Methylation maintains cell type differences (2)

By: James V. Kohl | Published on: March 31, 2015

Follow up to:  Methylation maintains cell type differences

Brain’s ‘gender’ may be quite flexible: Mechanism that plays key role in sexual differentiation of brain described

Excerpt: “Prof. McCarthy is now doing additional research on the links between the immune system and brain sex differences.”

See also: An immune hypothesis of sexual orientation

Excerpt: “…this ICS-hypothesis is consistent with the fact that many mfTSs can have children and does not preclude effects of odors and pheromones, but elucidates why those substances are less effective for individuals with sexual orientation altered by immune-mediated mechanisms. Importantly, Peeters et al. elegantly demonstrated that familial does not necessarily imply genetic (148). Their findings are relevant to immune-mediated alterations of SoGo because ± in the context of fetal and postnatal critical periods of immune development ± infections during pregnancy and/or early infancy might lastingly shape an individual’s sexually significant ICS.”
Excerpt from the 1996 review she co-authored: “Parenthetically it is interesting to note even the yeast Saccharomyces cerevisiae has a gene-based equivalent of sexual orientation (i.e., a-factor and alpha-factor physiologies). These differences arise from different epigenetic modifications of an otherwise identical MAT locus (Runge and Zakian, 1996; Wu and Haber, 1995).”

My comment (added to my comments at The Scientist):
RNA-directed DNA methylation links nutrient-dependent RNA-mediated cell type differentiation via amino acid substitutions in all cell types of all individuals of all genera via their physiology of reproduction. In species from microbes to man, cell type differentiation is nutrient-dependent and pheromone-controlled via fixation of the amino acid substitutions in the organized genome.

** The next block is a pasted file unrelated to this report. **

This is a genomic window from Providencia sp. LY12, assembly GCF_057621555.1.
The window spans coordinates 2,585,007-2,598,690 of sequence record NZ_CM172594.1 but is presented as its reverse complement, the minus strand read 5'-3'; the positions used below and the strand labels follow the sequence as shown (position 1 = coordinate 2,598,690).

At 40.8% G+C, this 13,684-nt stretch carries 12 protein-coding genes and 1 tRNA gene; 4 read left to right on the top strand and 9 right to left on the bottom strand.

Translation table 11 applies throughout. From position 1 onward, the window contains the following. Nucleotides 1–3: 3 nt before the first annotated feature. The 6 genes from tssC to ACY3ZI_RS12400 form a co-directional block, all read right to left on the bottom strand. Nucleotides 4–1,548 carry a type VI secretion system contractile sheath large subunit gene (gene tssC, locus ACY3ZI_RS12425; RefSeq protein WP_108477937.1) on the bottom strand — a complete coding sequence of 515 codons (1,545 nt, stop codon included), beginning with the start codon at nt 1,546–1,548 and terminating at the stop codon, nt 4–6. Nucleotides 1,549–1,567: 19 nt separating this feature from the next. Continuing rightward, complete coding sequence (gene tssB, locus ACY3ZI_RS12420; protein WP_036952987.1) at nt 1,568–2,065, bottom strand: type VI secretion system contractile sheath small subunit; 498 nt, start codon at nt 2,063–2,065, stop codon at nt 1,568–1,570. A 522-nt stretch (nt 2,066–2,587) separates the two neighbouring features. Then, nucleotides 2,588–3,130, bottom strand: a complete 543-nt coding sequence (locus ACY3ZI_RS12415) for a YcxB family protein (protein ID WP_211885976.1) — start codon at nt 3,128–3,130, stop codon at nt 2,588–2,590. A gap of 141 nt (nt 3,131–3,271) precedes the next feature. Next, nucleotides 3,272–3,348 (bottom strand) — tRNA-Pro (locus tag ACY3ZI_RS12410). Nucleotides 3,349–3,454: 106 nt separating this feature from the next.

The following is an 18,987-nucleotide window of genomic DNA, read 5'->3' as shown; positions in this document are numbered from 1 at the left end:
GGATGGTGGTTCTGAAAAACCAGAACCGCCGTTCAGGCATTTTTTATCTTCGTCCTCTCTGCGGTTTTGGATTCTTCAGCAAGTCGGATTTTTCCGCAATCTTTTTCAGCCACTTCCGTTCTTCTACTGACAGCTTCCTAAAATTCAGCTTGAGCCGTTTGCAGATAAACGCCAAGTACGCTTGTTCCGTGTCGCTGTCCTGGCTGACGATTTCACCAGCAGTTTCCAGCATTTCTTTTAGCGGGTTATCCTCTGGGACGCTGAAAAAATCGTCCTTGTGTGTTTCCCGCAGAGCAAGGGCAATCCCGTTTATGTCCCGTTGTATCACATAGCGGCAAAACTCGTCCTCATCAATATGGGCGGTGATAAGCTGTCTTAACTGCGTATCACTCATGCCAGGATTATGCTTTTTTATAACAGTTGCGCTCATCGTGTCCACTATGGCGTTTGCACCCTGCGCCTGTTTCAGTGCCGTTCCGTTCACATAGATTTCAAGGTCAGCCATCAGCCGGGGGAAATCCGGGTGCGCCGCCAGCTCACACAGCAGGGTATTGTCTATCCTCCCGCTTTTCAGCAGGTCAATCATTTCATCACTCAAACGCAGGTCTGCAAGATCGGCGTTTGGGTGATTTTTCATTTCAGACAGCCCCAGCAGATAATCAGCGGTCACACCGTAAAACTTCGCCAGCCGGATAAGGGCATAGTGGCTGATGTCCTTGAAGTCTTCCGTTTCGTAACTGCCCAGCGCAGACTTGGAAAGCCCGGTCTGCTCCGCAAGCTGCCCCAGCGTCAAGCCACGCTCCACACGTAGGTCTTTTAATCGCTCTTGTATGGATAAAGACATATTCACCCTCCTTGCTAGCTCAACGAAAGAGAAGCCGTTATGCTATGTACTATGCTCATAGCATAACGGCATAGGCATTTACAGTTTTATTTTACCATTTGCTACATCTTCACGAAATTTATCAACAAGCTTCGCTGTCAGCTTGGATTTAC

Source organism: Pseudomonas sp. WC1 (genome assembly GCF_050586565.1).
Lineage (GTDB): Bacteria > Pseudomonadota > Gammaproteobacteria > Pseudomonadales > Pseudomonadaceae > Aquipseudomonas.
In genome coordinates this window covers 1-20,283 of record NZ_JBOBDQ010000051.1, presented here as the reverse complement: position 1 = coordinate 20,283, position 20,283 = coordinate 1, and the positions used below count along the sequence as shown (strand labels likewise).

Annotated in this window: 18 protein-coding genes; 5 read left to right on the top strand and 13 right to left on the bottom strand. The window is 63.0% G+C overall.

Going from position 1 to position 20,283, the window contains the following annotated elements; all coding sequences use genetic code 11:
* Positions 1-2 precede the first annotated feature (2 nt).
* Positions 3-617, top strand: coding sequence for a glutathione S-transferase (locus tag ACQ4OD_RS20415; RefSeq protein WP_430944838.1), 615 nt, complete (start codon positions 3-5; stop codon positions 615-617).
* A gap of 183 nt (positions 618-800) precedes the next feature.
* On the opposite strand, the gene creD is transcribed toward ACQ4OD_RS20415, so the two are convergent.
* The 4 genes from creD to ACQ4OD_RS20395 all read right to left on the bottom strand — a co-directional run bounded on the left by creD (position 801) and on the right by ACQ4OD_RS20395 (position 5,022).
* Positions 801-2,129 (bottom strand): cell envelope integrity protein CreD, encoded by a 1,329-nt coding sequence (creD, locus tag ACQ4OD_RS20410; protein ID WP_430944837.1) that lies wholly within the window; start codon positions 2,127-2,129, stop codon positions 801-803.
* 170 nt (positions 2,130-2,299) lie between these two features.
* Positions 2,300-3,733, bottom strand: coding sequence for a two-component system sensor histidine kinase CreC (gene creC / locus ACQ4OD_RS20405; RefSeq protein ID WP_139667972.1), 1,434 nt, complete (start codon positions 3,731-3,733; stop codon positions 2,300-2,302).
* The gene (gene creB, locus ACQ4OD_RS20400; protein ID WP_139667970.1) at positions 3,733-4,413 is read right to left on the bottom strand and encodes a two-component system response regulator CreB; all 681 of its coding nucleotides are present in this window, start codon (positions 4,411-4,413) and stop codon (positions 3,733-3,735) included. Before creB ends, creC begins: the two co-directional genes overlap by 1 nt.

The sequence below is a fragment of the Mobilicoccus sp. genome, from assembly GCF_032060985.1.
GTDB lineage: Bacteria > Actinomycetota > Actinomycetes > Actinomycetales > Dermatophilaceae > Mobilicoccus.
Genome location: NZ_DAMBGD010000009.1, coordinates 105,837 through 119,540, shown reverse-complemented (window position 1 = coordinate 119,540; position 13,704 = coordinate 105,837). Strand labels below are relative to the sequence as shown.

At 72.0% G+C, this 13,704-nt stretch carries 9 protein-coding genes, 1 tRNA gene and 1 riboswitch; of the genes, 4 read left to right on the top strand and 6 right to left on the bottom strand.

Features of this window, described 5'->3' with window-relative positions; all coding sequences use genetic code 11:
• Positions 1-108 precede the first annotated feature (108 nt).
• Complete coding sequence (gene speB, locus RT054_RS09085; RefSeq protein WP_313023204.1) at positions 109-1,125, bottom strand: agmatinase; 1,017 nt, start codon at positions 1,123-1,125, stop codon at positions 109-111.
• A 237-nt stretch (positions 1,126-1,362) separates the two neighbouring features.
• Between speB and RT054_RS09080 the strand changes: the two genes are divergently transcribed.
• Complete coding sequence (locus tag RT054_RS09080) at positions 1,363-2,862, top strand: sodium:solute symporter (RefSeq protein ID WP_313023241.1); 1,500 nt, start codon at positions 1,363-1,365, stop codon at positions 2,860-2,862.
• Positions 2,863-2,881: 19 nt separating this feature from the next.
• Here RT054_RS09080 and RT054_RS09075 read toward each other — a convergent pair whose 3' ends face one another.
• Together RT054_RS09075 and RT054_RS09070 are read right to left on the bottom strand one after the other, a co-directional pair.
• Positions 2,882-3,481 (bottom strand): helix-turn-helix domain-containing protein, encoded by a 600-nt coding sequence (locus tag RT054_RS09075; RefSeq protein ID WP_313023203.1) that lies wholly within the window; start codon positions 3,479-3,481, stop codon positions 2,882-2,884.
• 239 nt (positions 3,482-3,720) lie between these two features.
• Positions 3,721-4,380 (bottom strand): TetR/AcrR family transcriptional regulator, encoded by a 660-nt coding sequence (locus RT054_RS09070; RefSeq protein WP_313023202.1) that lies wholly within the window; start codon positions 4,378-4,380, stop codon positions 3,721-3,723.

The human pheromone-deniers delayed the scientific progress on RNA-mediated cell type differentiation by at least two decades. During the same time they have delayed explanations of biologically-based cause and effect that link metabolic networks and genetic networks via the conserved molecular mechanisms of the biophysically constrained chemistry of protein folding.
What’s known has been detailed by others in the context of nutrigenomics and pharmacogenomics. It is great to see those who study sexual differentiation of the brain begin to catch up.
If someone asks why they did not know this, perhaps they will read Dobzhansky (1973) “…the so-called alpha chains of hemoglobin have identical sequences of amino acids in man and the chimpanzee, but they differ in a single amino acid (out of 141) in the gorilla” (p. 127).
See:  Pharmacogenomics at Mayo Clinic  (2.5 minutes) and Nutrient-dependent / Pheromone-controlled thermodynamics and thermoregulation (5.5 minutes)
2010 Powerpoint presentation 20 minutes International Society for Human Ethology
2007 Powerpoint presentation 45 minutes Society for the Scientific Study of Human Sexuality

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